American Psycho

American Psycho


Bret Easton Ellis

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American Psycho: Business Meeting Summary & Analysis

Another day, Bateman is in his office, incredibly hung over from the previous night’s drinking and cocaine binge. He is rude to Jean when she tells him he has a meeting to attend that afternoon, and when she mentions that a few people have called looking to schedule meetings with Bateman, he growls at her to “just…say…no.” She is put off, but only slightly. Bateman takes Valium and drinks Perrier to curb his hangover.
Bateman’s drinking and drug use has a negative effect on both his work and his relationship with Jean; he’s crueler to her than usual and has even less care for his work responsibilities than he does on most days. He begins using drugs to help him cope with the effects of other drugs.
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In the boardroom, Bateman is first to arrive, followed by Luis Carruthers, “like a puppy at my heels.” Luis is going on and on about a dinner he recently had with clients, and though Bateman can barely be bothered to respond, continues speaking eagerly for quite some time. Luis invites Bateman to join him at lunch sometime soon, and Bateman accepts, picturing himself with Courtney’s legs around his neck. The other men begin to arrive, including McDermott, who brings up an old argument: the pizzas at Pastels. He’s brought with him an article clipping and asks Bateman, “Where do you think Donald Trump thinks the best pizza in Manhattan is served?” Bateman has been bested. Paul Owen arrives, dressed impeccably. Luis notices Bateman noticing this, and makes a comment about a “powerjockstrap,” which Bateman ignores. Owen mistakenly greets Bateman as Marcus Halberstam again, more men file in, and the meeting begins.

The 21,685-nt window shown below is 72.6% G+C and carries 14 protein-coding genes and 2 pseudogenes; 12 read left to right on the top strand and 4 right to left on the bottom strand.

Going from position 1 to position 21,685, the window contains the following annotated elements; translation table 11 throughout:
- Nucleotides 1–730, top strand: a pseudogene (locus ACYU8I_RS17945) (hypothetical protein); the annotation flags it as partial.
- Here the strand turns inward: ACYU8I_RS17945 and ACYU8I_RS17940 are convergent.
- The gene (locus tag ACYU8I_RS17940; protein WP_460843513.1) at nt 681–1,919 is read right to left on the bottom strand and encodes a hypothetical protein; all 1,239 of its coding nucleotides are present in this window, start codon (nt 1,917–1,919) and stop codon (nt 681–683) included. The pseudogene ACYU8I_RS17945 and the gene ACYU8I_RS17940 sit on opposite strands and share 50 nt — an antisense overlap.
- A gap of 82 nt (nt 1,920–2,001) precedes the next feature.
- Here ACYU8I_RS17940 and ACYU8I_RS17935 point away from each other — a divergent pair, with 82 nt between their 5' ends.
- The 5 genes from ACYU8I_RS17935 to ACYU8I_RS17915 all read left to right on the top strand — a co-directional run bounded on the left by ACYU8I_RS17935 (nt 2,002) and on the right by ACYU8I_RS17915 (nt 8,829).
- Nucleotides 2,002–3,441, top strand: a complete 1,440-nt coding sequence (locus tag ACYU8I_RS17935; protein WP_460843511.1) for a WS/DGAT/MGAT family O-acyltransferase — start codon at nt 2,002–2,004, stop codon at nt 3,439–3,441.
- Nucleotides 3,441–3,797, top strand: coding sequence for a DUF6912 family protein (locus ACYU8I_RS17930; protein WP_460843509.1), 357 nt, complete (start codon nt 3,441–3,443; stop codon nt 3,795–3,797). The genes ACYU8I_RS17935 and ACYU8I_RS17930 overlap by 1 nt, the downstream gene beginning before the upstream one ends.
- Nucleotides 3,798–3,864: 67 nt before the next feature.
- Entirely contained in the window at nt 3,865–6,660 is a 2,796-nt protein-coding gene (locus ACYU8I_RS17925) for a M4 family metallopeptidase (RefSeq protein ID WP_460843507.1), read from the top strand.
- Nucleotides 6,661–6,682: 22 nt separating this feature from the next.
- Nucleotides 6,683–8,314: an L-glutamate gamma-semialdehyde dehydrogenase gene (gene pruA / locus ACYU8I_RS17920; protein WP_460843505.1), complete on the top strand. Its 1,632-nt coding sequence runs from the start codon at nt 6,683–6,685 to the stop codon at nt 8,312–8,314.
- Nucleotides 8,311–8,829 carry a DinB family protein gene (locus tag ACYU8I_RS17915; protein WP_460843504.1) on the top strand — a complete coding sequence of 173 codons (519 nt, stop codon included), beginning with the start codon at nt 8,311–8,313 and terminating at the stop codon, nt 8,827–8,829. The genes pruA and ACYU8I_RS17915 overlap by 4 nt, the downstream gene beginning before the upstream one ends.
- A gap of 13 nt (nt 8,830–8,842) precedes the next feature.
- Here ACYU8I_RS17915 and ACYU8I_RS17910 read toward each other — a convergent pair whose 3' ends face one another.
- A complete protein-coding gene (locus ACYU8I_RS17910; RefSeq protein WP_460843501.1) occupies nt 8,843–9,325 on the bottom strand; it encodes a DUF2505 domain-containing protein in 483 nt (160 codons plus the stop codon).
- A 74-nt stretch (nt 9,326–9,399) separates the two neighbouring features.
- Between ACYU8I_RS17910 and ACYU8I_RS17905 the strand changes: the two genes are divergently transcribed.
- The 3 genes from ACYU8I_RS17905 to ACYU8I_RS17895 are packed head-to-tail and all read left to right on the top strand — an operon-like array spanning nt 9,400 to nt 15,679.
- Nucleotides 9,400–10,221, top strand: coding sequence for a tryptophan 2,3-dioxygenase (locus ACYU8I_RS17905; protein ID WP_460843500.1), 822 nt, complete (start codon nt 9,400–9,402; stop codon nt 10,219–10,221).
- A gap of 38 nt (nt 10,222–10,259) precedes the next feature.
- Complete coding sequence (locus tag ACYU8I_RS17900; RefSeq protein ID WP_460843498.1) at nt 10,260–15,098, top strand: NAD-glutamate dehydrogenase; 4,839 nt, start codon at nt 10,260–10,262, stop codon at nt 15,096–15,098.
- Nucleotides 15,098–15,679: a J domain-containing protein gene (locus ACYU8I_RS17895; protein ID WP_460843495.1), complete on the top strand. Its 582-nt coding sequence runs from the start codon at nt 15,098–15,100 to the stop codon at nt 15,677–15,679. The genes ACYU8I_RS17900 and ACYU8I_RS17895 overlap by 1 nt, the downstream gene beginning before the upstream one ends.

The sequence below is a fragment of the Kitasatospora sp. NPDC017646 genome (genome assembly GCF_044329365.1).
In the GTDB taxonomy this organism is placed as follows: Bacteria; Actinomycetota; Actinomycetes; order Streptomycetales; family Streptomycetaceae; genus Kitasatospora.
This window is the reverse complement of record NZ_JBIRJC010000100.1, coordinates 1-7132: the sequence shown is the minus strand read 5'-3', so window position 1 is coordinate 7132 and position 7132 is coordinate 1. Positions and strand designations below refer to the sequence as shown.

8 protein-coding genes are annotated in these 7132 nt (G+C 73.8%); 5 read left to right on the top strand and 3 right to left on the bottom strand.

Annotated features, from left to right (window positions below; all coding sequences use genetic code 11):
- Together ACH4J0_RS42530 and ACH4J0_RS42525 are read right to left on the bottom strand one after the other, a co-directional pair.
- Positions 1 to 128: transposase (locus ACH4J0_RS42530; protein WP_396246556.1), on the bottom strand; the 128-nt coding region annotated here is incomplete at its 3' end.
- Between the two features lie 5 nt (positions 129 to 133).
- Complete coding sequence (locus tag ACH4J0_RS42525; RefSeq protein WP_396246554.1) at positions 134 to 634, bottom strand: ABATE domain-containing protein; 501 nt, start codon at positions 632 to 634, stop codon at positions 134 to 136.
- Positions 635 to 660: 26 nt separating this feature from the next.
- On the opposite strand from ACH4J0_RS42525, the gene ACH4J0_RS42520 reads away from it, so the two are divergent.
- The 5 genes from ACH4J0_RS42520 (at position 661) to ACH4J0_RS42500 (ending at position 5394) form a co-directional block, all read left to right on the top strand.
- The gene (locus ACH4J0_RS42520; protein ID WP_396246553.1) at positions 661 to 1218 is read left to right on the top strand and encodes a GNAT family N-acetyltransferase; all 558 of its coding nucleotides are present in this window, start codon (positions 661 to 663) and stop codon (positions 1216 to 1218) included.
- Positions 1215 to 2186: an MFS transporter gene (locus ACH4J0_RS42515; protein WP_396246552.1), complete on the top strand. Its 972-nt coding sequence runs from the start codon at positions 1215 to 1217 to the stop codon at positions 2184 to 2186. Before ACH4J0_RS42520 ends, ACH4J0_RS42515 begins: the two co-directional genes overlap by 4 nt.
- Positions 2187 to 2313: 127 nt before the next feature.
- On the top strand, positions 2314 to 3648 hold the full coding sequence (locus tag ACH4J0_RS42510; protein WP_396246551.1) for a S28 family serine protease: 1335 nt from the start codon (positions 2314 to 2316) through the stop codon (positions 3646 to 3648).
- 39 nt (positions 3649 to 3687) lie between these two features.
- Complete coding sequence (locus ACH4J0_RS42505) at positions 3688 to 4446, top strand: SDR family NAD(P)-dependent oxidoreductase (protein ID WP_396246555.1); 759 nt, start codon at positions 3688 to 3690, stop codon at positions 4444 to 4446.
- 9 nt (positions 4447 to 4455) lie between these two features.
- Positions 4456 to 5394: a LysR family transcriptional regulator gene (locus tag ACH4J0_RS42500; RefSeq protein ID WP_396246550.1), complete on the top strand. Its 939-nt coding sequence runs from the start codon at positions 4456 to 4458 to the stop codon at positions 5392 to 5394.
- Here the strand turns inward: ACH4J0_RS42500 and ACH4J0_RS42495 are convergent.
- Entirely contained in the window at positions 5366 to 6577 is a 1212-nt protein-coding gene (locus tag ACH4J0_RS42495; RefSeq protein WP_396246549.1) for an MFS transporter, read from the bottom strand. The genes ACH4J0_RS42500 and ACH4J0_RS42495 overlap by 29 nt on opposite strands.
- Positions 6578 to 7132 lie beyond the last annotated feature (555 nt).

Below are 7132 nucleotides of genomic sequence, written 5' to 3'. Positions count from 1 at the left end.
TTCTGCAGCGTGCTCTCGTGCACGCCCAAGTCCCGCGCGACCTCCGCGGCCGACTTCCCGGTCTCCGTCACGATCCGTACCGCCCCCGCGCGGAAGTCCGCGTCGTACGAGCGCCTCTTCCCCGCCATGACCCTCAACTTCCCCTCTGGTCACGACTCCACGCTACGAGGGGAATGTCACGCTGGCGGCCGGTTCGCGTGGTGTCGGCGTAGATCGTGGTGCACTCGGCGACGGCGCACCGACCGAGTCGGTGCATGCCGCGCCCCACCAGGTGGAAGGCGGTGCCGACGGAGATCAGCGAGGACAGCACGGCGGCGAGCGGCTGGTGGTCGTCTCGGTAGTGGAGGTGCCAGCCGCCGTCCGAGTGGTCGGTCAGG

Luis once again pays extra close and special attention to Bateman, and he is nothing but annoyed by it. He has such little respect for Luis that it’s funny to imagine himself having sex with his girlfriend while making lunch plans with him. Luis’ “powerjockstrap” comment is the first explicit hint to his sexuality, which will be revealed later in the novel. McDermott just can’t let the pizza subject go, but knows this time that he’ll win the argument by playing his “Trump card” – using the words of the man Bateman admires more than any other.
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